The New Orleans City Council voted Thursday to begin the process of tightening the laws allowing short-term rentals in commercial property as a result of the long-running dispute over the fate of the former Zara’s grocery on Prytania Street — centered not on the business itself, but on the AirBnB apartments above it.
“I am offering this motion in response to what has been an outpouring of concern about the ease of acquiring a commercial short-term rental license,” said City Councilwoman LaToya Cantrell on Thursday. “I believe [the City Planning Commission] should look into this matter, and this is the first step toward that.”
Liz and Robby Blum bought the former Zara’s at 2042 Prytania Street and announced plans to renovate it into a new, upscale grocery in 2015. Their grocery-store idea drew widespread support, but as the renovations proceeded, their listing of five upstairs apartments on the AirBnB short-term rental website drew some neighbors’ complaints.
While the store was closed during the renovations, the property lost its grandfathered permission to operate as a grocery store in a residential neighborhood, reverting to residential zoning itself, and the owners needed a zoning change to restore it. The zoning they requested, however, — neighborhood mixed-use — would have also allowed the short-term rentals to become a permanent aspect of the property, so the city planner staff recommended that the property be rezoned as a neighborhood business, which allowed the grocery but not alcohol sales or the short-term rentals.
In August, after hearing from supporters of the grocery and opponents of the short-term rentals, the City Planning Commission decided to accept their staff’s recommendation and sent the matter to the City Council for final approval. On Thursday, Cantrell acknowledged the complexity of the issues involved.
“This case has been one of the most complicated cases that we’ve had in a very long time,” Cantrell said. “When this was originally presented to the neighborhood, the majority was in full support of a grocery store with the sale of alcohol. The contention is not from that use, but the expansion of what are existing temporary short-term rentals on the upper floors of the structure.”
Under the residential zoning, the apartments may only be rented out on a short-term basis for 90 days per year. None of the neighbors want those five apartments to be allowed as commercial short-term rentals year-round, Cantrell said — essentially creating opposition to the mixed-use zoning that allows alcohol sales when the neighbors would actually support alcohol sales.
“This zoning change has become a battle about short-term rentals,” Cantrell said.
Ultimately, Cantrell proposed a multi-part solution:
- Rezone the Zara’s building to neighborhood business, not mixed-use, which allows the grocery store with no alcohol sales,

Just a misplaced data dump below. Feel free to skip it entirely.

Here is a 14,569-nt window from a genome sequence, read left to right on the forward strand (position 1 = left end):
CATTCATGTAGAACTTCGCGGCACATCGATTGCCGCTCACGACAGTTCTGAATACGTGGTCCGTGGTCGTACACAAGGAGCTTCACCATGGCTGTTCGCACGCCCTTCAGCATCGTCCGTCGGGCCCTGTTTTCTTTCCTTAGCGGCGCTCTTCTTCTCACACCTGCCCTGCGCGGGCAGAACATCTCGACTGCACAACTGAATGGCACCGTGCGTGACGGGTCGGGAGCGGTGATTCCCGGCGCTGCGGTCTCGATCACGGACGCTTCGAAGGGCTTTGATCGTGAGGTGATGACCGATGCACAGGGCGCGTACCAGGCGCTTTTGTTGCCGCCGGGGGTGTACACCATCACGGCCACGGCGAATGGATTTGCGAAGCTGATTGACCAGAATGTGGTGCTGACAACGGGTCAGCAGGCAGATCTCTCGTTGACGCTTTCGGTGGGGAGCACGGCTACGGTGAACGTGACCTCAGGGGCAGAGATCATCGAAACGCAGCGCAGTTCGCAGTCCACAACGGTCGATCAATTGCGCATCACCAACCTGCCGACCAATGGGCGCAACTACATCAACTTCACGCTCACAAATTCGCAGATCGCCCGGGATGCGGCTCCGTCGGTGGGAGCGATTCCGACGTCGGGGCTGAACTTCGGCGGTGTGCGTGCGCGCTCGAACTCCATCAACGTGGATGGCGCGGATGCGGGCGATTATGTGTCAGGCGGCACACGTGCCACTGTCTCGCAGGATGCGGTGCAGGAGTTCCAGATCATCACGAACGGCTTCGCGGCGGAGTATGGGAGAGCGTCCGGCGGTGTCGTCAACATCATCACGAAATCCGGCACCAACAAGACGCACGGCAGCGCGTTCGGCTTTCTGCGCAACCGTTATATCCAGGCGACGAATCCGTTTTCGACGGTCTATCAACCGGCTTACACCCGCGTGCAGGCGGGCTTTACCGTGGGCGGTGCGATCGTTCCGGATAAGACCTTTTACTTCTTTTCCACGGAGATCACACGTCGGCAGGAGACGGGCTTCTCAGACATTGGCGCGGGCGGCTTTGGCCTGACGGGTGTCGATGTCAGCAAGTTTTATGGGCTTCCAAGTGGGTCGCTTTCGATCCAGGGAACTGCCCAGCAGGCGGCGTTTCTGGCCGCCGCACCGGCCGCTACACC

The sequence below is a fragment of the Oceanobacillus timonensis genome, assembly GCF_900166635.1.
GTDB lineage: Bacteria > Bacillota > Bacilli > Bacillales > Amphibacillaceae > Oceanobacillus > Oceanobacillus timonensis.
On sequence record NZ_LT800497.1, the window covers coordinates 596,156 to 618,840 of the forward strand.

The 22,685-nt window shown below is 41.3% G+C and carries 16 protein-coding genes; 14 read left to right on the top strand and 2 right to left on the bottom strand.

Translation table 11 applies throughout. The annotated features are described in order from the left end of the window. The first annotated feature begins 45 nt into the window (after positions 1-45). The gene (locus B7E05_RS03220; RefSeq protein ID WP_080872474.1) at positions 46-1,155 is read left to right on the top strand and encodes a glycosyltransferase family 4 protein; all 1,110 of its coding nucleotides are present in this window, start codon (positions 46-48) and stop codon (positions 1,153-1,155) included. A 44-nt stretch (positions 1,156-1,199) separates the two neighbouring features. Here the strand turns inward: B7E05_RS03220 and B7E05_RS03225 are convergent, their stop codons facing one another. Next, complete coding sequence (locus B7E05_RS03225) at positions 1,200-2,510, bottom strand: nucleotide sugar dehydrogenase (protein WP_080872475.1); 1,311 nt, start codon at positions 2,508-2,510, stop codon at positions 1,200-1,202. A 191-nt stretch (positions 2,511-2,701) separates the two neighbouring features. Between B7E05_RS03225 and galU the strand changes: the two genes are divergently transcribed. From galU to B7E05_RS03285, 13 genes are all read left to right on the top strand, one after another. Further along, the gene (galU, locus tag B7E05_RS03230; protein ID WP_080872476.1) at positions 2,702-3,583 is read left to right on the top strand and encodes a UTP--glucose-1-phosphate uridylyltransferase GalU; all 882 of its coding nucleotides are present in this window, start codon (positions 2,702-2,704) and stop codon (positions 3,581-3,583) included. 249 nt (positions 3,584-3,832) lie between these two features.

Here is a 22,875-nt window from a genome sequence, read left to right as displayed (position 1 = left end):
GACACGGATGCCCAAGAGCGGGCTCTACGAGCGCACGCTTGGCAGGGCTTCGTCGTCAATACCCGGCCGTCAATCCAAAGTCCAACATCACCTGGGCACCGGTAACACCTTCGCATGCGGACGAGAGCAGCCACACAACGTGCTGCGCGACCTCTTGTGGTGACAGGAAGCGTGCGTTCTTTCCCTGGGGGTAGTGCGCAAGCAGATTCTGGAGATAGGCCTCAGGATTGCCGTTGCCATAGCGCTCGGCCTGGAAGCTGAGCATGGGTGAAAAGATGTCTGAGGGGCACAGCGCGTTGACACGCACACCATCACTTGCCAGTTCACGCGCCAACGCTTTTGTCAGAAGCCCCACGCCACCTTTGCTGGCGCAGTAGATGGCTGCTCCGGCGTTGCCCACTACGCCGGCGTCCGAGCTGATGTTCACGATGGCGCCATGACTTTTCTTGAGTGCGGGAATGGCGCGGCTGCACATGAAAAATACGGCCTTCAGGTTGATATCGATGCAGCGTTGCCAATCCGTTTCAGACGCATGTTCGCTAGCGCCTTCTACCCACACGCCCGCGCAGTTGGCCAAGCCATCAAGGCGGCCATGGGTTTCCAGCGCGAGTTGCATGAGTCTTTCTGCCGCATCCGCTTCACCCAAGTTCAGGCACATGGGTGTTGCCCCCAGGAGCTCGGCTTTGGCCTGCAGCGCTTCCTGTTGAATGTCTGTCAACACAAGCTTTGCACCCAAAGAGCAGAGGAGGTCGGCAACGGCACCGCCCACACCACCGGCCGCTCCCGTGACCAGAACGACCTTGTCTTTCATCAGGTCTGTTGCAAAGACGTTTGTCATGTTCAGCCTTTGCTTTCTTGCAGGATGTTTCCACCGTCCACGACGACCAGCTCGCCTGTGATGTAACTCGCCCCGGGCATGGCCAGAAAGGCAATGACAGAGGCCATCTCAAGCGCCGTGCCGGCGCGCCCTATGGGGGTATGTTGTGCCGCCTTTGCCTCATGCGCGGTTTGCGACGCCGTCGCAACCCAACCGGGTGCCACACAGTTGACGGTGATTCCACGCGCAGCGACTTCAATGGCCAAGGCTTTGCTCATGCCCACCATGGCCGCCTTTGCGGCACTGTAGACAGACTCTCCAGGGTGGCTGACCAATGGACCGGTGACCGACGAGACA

- Propose a change to the mixed-use zoning to make AirBnB and short-term rentals a “conditional” use, requiring specific City Council approval, rather than a “permitted” use that is automatically allowed, and
- Finally, rezone the building again from neighborhood business to mixed use, granting the alcohol sales after the short-term rentals have been restricted within the zoning category.
Neighbors in the Prytania Street row houses generally praised Cantrell’s compromise solution, but said they will likely seek more operating conditions on the business before the final vote for the full mixed-use zoning. Likewise, the owners are satisfied with the decision as well, despite the length of time it has taken to find it, said Nicole Webre, the owners’ representative.
“I appreciate this compromise,” Webre said. “It’s a true testament to how much the neighbors do care about their homes, and how much my clients care about the neighborhood, to want to work on a compromise. I’m glad that we’re on that path.”
Fritz Westenberger, who described himself as potential tenant and operator of an organic grocery in the space, said that ensuring alcohol sales at the site is crucial to the building actually becoming a grocery once again.
“No one in that business would consider opening a small specialized market without the ability to sell wine or packaged liquor,” Westenberger said. “These items have the high profit margins to offset the expenses of a business that needs time and money to figure out its model.”
Liz Blum also thanked Cantrell’s office for the months of work toward the compromise and the path forward. Cantrell in turn praised her for her patience and her investment, and said she would do all she could to expedite and streamline the rest of the city’s actions.
“When a council member submits a motion, it goes through a much swifter process,” Cantrell said. “That’s one of the reasons why I wanted to offer the motion, because time does matter, and you have spent a lot of it.”
City Councilman Jason Williams joined in the praise for the resolution.
“These are good outcomes,” Williams said.
The Council voted 7-0 in favor of the initial neighborhood business rezoning Cantrell proposed, allowing the owners to begin seeking a grocery store tenant without alcohol sales. Cantrell then proposed two more motions — both unanimously passed — directing the City Planning Commission to begin work revising the mixed-use zoning to restrict short-term rentals and then to rezone Zara’s yet again to mixed-use with alcohol sales, without the owners having to pay the filing fees a second time.
Each of those changes will require final City Council approval after the planning commission’s deliberations.